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STREETSBORO, Ohio (WJW) — The FOX 8 I-Team has learned Streetsboro police are investigating another case of alleged sextortion involving a teenager.
Police and school officials said another case was reported to police over the weekend.
Streetsboro Police Chief Tricia Wain and Streetsboro Schools Superintendent Mike Daulbaugh said the victim did the right thing by coming forward and filing a report.
“It is happening at epidemic proportions across the country, but our kids are talking to their parents, guardians or a trusted adult,” the chief said.
She said it’s important to make the report quickly to save any digital evidence.
The police and school district released the following statement:
This ongoing attack on our children has become too frequent, and as parents and adults it is critical that we continue to educate our children regarding sextortion and other dangers social media presents. Sextortion, as well as other crimes targeting our youth, happen to children and young adults of all ages and gender. These crimes are becoming more frequent and while we cannot prevent them from happening, we can educate our children and make these uncomfortable topics a regular part of your family’s dialogue.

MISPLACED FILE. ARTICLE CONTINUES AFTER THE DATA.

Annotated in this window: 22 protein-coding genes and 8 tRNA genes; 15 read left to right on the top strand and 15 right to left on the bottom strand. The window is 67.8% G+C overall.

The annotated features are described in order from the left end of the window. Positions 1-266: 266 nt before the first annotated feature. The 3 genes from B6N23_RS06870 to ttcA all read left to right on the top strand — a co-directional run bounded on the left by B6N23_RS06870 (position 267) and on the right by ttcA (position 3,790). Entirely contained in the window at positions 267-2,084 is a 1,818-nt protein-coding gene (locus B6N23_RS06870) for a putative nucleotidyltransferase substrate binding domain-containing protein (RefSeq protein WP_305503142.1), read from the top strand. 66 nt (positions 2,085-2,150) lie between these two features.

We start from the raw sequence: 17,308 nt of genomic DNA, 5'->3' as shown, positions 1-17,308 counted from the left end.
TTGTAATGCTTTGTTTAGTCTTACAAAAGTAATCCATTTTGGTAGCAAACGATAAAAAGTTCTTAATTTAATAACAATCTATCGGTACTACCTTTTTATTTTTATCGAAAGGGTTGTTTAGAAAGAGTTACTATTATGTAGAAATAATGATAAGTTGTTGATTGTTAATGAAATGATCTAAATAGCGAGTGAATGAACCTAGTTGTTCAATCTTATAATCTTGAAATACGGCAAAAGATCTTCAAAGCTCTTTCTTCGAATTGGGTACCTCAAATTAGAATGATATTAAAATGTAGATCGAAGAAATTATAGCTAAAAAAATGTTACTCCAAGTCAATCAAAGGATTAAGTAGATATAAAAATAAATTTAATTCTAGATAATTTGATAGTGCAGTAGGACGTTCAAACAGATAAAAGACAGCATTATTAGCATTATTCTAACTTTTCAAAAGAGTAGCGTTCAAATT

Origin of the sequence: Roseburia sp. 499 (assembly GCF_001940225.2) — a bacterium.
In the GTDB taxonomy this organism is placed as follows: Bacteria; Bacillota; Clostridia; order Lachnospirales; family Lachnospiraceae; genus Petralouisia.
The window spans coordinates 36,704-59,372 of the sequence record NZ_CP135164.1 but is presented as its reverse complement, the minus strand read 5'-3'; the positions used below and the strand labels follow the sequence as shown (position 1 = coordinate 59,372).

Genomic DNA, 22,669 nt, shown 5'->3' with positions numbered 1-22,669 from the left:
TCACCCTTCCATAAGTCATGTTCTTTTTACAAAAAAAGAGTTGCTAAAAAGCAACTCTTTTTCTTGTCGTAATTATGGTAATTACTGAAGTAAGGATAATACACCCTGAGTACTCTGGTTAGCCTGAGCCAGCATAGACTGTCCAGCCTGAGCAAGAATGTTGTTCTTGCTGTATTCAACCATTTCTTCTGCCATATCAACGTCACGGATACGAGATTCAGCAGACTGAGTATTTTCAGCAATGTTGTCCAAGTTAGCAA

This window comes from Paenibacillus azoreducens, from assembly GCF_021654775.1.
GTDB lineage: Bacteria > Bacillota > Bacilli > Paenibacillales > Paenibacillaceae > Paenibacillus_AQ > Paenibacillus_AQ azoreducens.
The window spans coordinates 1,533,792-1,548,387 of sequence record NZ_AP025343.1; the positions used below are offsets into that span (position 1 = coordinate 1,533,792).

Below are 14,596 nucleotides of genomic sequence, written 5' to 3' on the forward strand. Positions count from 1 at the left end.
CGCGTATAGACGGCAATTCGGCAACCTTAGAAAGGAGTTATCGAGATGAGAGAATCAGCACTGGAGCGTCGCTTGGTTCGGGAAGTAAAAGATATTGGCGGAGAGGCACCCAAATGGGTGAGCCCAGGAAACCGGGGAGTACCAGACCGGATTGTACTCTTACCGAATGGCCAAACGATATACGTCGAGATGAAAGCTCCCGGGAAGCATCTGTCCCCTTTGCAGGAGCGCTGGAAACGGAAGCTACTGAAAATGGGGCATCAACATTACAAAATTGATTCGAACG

If your child is a victim of sextortion or any other crime please contact your local law enforcement to make the report as soon as possible. The only way we are going to fight this crisis is to be vigilant in reporting these crimes and educating our children about the dark side of social media.
On May 10th at Streetsboro High School, Streetsboro City Schools will be hosting a Mental Health and Safety Forum for all parents in the district. The tentative time is 6-8:30pm. The featured speakers for the evening will be the parents of James Woods as well as a speaker from the Internet Crimes Against Children.
In the latest case, the victim was a student in the school district and the suspects were using “high pressure tactics“ for additional pictures to prevent the release of the initial picture, the chief said.
Earlier this month, police released to the I-Team a picture of a suspect in one of the cases.
The chief said in all the cases, the suspect convinces the victim to send sexually explicit photographs and then immediately starts demanding money.
FBI officials say thousands of teenagers nationwide were victims of this online crime in 2022. Officials say there were more than a dozen suicides nationally linked to sextortion, including the tragic death of Streetsboro teen James Woods.